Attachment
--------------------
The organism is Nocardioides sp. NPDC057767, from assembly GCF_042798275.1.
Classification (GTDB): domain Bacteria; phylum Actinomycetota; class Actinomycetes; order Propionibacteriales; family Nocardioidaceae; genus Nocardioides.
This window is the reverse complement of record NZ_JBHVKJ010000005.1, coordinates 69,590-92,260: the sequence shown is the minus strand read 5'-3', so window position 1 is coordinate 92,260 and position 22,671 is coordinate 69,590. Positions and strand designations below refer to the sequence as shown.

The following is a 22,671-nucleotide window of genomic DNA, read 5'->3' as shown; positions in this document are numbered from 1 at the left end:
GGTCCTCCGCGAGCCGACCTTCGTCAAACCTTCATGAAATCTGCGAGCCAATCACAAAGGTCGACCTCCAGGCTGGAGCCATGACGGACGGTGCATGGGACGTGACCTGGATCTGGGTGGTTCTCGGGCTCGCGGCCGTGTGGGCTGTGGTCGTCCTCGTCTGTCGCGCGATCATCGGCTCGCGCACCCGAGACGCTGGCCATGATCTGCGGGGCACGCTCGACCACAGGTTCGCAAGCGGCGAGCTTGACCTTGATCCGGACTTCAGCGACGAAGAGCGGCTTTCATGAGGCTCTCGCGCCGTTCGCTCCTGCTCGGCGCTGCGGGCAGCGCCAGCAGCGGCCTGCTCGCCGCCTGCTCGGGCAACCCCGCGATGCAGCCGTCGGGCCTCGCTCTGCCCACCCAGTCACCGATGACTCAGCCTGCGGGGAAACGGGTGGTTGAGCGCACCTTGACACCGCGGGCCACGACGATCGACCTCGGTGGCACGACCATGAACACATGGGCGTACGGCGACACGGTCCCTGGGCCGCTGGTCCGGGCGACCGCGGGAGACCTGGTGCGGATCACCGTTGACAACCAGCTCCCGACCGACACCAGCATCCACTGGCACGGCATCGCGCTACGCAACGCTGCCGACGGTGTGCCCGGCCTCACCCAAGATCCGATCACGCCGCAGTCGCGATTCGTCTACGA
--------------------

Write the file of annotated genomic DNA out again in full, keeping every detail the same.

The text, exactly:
The organism is Nocardioides sp. NPDC057767, from assembly GCF_042798275.1.
Classification (GTDB): domain Bacteria; phylum Actinomycetota; class Actinomycetes; order Propionibacteriales; family Nocardioidaceae; genus Nocardioides.
This window is the reverse complement of record NZ_JBHVKJ010000005.1, coordinates 69,590-92,260: the sequence shown is the minus strand read 5'-3', so window position 1 is coordinate 92,260 and position 22,671 is coordinate 69,590. Positions and strand designations below refer to the sequence as shown.

The following is a 22,671-nucleotide window of genomic DNA, read 5'->3' as shown; positions in this document are numbered from 1 at the left end:
GGTCCTCCGCGAGCCGACCTTCGTCAAACCTTCATGAAATCTGCGAGCCAATCACAAAGGTCGACCTCCAGGCTGGAGCCATGACGGACGGTGCATGGGACGTGACCTGGATCTGGGTGGTTCTCGGGCTCGCGGCCGTGTGGGCTGTGGTCGTCCTCGTCTGTCGCGCGATCATCGGCTCGCGCACCCGAGACGCTGGCCATGATCTGCGGGGCACGCTCGACCACAGGTTCGCAAGCGGCGAGCTTGACCTTGATCCGGACTTCAGCGACGAAGAGCGGCTTTCATGAGGCTCTCGCGCCGTTCGCTCCTGCTCGGCGCTGCGGGCAGCGCCAGCAGCGGCCTGCTCGCCGCCTGCTCGGGCAACCCCGCGATGCAGCCGTCGGGCCTCGCTCTGCCCACCCAGTCACCGATGACTCAGCCTGCGGGGAAACGGGTGGTTGAGCGCACCTTGACACCGCGGGCCACGACGATCGACCTCGGTGGCACGACCATGAACACATGGGCGTACGGCGACACGGTCCCTGGGCCGCTGGTCCGGGCGACCGCGGGAGACCTGGTGCGGATCACCGTTGACAACCAGCTCCCGACCGACACCAGCATCCACTGGCACGGCATCGCGCTACGCAACGCTGCCGACGGTGTGCCCGGCCTCACCCAAGATCCGATCACGCCGCAGTCGCGATTCGTCTACGA